– This time, Jose Berrios attacked.

Hitters were challenged. Strikes were thrown with conviction. Rally squirrels were ignored. Berrios pitched like someone who didn't want to throw another pitch in the minor leagues.

Berrios delivered the best major league performance of his young career in his 2017 Twins debut, going 7⅔ innings and propelling the Twins to a 4-1 victory over Cleveland on Saturday at Progressive Field.

The outing enabled the AL Central-leading Twins, winners of four in a row and a season-best five games over .500, to imagine what every fifth day could look like with their top pitching prospect on the mound.

"You have to be excited about the performance we received from him," Twins manager Paul Molitor said. "The kid got a lot of attention. One, about his potential and, two, the difficulty he's had making the transition up here."

Berrios held the Indians to one run on two hits and a walk with four strikeouts thanks to a come-and-get-me fastball around 93-95 miles per hour that hitters could not handle.

He mixed in a breaking balls and changeups when he needed to. He threw first-pitch strikes to 17 of the 27 batters he faced.

"That was the plan," Berrios said. "Attack the hitters with my fastball every time, then use my secondary pitches."

Cleveland had one runner reach scoring position over the first seven innings, when Carlos Santana hit a two-out triple in the third on a ball that Byron Buxton nearly caught while ramming into the center-field wall. Santana scored on Berrios' wild pitch for the game's first run.

Berrios walked Francisco Lindor but struck out Michael Brantley to end the inning. That was the first of 13 consecutive batters retired by Berrios, who averaged 17.3 pitches over the first three innings but used only 12 in the fourth, 12 in the fifth, eight in the sixth and nine in the seventh.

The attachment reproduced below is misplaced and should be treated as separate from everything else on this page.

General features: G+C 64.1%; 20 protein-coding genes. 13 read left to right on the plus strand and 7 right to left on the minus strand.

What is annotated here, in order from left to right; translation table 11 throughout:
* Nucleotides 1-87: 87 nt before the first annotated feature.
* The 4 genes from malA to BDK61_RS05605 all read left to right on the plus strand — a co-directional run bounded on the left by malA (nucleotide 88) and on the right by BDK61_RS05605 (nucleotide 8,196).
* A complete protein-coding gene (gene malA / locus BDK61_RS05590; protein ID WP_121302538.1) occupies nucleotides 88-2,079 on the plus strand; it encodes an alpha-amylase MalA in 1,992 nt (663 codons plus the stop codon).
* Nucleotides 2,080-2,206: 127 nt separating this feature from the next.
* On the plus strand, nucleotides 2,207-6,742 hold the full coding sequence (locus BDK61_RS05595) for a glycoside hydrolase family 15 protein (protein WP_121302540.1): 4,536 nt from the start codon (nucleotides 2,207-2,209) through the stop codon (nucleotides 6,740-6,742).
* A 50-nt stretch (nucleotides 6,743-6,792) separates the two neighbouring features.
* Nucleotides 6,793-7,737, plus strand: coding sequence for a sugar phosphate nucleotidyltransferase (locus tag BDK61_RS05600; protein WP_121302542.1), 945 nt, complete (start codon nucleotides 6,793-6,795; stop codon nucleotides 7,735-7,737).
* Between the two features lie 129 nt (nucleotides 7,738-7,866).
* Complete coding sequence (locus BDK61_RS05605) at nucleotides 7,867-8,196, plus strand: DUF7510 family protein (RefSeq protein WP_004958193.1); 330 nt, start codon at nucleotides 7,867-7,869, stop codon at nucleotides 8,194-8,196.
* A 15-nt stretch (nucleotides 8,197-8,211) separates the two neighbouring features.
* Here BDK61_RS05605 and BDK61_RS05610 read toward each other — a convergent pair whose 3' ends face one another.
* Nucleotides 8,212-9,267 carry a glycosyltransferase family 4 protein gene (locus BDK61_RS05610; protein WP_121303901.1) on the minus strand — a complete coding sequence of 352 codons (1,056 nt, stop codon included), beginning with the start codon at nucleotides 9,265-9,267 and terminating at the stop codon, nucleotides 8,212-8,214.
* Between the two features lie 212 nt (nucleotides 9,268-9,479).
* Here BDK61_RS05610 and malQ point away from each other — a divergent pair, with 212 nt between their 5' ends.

"That was my best fastball command," Berrios said. "I learned from the bad outings last year, and the good outings I got confidence from."

The Twins had no hits against Cleveland righthander Mike Clevinger until the fourth, when they scored three runs to take the lead. Max Kepler made it 4-1 in the sixth with a home run. The Twins have homered in 14 consecutive games, their longest streak since 1988 and two shy of the club record.

The bottom of the sixth was delayed about five minutes when a squirrel entered from right field with two outs, ran across the diamond, moved behind home plate, then sat just inside the third base line as fans roared.

"I still can't figure out how long they were going to let that thing roam around out there before someone tried to do something," said Molitor, who asked umpire CB Bucknor to get someone on the case.

Finally, grounds crew members chased the squirrel into the stands. Berrios got Brantley to pop out to end the inning. He followed with a 1-2-3 seventh and came out for the eighth, hitting a batter before getting two outs and giving way to Taylor Rogers for the final out. Brandon Kintzler pitched the ninth for his 10th save and third in as many days.

It was the Berrios that many Twins have seen in the minors, not the one who was 3-7 with a 8.02 ERA in 14 starts last season in the major leagues.

"It was just a matter of time," Kepler said. "He's got some of the best stuff. I have faced him and he is electric. It's all about the mentality and how confident you are."